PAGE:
How To Talk Really Good (and how to get the chance to)
When introducing yourself at the beginning of the talk, or to a stranger at a tech event, it’s useful using the Princess Bride rules.
In the case of introducing yourself for a talk
● It’s easy to dismiss the things you’ve learnt as easy
“Once you know something, it’s easy” seems like a silly phrase, but it’s true. We dismiss the things we have learnt and that have become second nature.
We all have different experiences and have learnt different things. There will always be people that are yet to learn what you find second nature.
● What do you get excited about? ● What lessons did you learn? ● What can be learnt from your experience?
● Some people find fear a great motivator.
It might be that you want to learn something for personal reasons or for work, but are struggling for motivation. Signing up to do a talk on a subject gives you a great deadline to work to.
This isn’t for everyone and isn’t recommended f you are highly anxious or aren’t seeking this kind of motivator.
A basic structure can be:
● Who are you? ● What’s your experience in this area? ● Something fun
Treat you bio like you would a CV. Tailor it to the talk you are giving, demonstrating your expertise.
The something fun makes it easier to lower barriers for poeple to come and approach you after.
“Jessica is a developer, international speaker & avid learner. She is currently working for Experian and has spoken about numerous topics including community building, monitoring and continuous improvement of systems. Bio Outside of work, she is a co-founder and co-organiser of DDD East Midlands Conference. Previous to this she has founded or been involved in the organisation and coordination of other events. She also mentors and helps other speakers. She is easily bribed with coffee & loves hearing about other people’s experiences.”
● Short and simple
● Check the event’s previous titles
See if they are corporate, click-baity or don’t have a main theme and try to align.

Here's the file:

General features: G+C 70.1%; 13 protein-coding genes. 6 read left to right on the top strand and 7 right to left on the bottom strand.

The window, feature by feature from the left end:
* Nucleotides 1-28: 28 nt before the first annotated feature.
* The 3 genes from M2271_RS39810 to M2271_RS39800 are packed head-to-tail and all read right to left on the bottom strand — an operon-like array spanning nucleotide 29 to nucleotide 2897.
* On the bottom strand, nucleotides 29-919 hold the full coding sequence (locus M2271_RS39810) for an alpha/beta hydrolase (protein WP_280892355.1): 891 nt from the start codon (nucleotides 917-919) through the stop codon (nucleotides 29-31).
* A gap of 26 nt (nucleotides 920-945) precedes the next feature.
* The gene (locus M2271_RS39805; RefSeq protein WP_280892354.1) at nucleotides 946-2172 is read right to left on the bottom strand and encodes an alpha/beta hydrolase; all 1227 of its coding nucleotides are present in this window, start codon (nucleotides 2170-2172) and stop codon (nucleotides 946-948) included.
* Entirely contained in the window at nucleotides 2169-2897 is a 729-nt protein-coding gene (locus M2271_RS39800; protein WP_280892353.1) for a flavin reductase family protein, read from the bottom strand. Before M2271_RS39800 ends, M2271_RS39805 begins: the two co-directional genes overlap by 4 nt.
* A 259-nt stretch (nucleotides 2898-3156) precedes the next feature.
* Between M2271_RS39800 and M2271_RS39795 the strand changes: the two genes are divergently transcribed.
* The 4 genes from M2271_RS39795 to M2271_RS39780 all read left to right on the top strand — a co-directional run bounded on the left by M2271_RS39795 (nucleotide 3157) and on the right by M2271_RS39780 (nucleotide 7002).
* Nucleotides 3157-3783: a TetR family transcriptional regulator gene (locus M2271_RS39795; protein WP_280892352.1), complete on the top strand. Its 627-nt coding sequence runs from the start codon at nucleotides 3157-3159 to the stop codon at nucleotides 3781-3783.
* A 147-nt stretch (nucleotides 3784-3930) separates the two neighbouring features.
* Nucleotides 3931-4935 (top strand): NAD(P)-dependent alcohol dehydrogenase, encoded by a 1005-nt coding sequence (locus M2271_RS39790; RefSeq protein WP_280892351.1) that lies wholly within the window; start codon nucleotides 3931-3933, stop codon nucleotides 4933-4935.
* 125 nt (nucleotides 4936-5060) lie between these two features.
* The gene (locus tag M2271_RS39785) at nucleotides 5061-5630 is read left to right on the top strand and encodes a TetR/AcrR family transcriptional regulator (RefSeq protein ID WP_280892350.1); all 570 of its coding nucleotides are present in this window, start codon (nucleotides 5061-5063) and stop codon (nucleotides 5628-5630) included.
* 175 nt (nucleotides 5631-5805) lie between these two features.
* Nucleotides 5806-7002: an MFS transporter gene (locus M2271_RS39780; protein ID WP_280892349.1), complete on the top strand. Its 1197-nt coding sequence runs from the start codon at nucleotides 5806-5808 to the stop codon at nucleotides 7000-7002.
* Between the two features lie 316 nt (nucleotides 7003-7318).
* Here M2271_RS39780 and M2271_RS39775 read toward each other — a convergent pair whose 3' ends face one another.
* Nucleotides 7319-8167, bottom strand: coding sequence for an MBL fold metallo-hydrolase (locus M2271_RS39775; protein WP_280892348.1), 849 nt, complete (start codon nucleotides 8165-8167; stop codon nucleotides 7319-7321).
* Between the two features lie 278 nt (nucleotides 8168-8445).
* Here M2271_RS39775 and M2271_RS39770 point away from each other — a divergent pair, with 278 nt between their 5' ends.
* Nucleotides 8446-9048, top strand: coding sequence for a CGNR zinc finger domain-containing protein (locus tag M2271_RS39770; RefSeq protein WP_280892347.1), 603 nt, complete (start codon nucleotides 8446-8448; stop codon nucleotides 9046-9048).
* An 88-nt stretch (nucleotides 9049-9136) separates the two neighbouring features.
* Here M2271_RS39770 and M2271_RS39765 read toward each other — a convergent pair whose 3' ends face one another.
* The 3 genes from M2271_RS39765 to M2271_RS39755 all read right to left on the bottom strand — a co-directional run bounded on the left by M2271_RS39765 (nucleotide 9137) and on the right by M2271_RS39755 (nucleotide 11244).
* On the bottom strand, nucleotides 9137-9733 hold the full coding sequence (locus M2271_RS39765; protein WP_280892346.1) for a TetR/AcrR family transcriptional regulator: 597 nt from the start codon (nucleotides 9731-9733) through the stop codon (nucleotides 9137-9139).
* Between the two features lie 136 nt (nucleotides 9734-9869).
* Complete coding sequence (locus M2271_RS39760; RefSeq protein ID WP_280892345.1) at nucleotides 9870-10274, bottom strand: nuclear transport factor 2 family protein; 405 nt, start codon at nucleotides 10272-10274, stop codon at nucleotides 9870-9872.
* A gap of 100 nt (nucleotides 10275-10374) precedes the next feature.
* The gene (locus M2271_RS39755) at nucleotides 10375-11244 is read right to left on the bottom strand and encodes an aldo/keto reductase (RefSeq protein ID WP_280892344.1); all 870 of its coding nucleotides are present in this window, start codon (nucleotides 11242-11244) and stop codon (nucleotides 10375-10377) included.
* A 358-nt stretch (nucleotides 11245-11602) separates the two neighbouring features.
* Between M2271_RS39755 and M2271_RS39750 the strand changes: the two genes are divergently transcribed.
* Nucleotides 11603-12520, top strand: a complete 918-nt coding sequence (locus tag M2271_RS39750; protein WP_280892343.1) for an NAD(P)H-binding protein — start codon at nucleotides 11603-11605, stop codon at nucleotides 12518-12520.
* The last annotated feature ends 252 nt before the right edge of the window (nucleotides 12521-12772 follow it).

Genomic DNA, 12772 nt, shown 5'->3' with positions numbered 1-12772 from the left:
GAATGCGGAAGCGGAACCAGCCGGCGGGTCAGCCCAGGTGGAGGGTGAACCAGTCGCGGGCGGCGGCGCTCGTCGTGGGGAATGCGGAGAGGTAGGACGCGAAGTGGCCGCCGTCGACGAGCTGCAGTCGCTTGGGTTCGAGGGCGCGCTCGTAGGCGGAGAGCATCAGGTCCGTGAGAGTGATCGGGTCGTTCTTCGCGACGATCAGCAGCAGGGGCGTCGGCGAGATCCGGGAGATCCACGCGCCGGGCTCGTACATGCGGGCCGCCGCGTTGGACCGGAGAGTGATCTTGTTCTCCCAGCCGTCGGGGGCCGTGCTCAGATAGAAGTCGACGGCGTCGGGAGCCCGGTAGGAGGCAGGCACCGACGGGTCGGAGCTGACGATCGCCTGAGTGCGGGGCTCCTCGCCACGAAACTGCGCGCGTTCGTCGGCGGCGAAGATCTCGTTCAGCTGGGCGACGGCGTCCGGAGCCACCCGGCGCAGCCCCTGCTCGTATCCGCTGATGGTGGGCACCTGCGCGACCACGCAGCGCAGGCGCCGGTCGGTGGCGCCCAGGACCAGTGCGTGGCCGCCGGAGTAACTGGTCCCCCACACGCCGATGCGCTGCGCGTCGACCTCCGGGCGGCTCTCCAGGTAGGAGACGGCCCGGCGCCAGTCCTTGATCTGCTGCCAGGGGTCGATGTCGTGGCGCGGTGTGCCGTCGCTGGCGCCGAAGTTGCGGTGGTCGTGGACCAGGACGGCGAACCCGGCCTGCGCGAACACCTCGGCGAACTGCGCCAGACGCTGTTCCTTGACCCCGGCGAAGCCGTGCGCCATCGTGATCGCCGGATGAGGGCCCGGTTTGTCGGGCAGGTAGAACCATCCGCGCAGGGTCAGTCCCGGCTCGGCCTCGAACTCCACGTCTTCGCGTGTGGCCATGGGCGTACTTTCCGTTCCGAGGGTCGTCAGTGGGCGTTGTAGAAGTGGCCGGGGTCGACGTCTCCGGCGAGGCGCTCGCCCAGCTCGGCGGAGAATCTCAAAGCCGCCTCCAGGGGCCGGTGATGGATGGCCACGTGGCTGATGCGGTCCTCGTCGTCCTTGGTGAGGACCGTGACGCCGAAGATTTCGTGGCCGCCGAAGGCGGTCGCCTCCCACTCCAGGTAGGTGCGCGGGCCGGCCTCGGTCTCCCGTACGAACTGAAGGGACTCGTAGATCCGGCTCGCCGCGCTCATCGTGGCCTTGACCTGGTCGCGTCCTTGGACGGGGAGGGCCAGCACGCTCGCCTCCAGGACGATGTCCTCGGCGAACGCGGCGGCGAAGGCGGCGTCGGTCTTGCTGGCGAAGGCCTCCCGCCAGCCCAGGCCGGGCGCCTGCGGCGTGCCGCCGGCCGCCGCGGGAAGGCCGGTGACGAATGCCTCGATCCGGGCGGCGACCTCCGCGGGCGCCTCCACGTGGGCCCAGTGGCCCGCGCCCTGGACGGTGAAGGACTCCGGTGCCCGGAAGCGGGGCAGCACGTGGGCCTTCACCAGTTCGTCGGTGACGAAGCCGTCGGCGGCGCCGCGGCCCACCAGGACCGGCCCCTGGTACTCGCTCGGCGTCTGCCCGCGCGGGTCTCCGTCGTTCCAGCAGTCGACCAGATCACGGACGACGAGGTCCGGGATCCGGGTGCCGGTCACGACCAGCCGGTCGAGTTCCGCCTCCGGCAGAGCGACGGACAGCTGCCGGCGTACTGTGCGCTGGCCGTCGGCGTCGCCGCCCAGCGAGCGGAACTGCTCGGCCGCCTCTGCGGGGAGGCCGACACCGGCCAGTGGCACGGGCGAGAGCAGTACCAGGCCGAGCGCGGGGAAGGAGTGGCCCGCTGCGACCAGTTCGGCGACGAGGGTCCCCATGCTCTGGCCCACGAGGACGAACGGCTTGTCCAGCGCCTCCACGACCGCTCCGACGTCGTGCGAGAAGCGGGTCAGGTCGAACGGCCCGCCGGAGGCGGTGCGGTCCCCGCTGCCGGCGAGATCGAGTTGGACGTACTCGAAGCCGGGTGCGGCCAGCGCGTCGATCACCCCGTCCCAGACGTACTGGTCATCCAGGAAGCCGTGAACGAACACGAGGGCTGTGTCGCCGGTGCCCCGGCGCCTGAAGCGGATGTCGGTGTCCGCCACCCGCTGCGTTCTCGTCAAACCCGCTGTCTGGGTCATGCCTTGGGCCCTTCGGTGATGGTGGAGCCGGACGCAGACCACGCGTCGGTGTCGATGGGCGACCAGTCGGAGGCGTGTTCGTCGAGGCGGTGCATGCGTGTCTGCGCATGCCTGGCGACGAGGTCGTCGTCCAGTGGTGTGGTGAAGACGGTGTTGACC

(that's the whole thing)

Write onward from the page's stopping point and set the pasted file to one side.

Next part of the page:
● Align to Code of Conduct
Check the events code of conduct to make sure you are aligned to it.
● Purpose ● Grammar ● Plain English
● How is the talk useful? ● Who is it useful to?
When there are a lot of talks around one topic, you will want to be clear what makes yours stand out. Do you have a particular perspective? Is it about a certain experience? Are you using an interesting analogy?
● Will your audience take anything from this talk? ● Can it be applied or is it entertainment?
● Don’t worry about writing the talk until it’s accepted
Writing a talk takes a lot of time and effort. You can submit titles and talk descriptions and wait for one to be selected before writing the talk
Here we went through the sessionize form. There is a blog on the DDD East Midlands Blog that goes through this.
● Write out what you want to cover ● Can you clearly talk about all the material in the time you have? IF you are less certain in some areas, these are candidates to cut out. ● Do you need more depth in any areas?
● Organise your thoughts ● Storytelling techniques - there is a lot on Google around different story telling techniques and in our resources. You are telling a story and these techniques can help with talk flow. ● Do all your points make sense and fit?
● Capitalisation & dyslexia ● Not too much text ● Colour Blindness ● Language ● Participation (consider your audience. If your talk requires tools or includes physical participation, it’s worth making this explicit)
● Rehearse the full thing ● Rehearse the bits you falter on individually ● Cut back on your notes ● Timing and pacing tricks ● Do what’s right for you.
Lessons are two fold. You will learn skills which are applicable to you day job and personal growth and learn the content of what you are talking about. Even the audiences questions can further your knowledge and learning.
Some conferences pay travel and expenses. This makes it an affordable way to travel the world.
● CFP Opens: 7th Feb ● 2nd Ticket Release: 10th April ● CFP Closes:16th March ● Voting Opens: 13th April ● 1st Ticket Release: 20th March ● Voting Closes: 11th May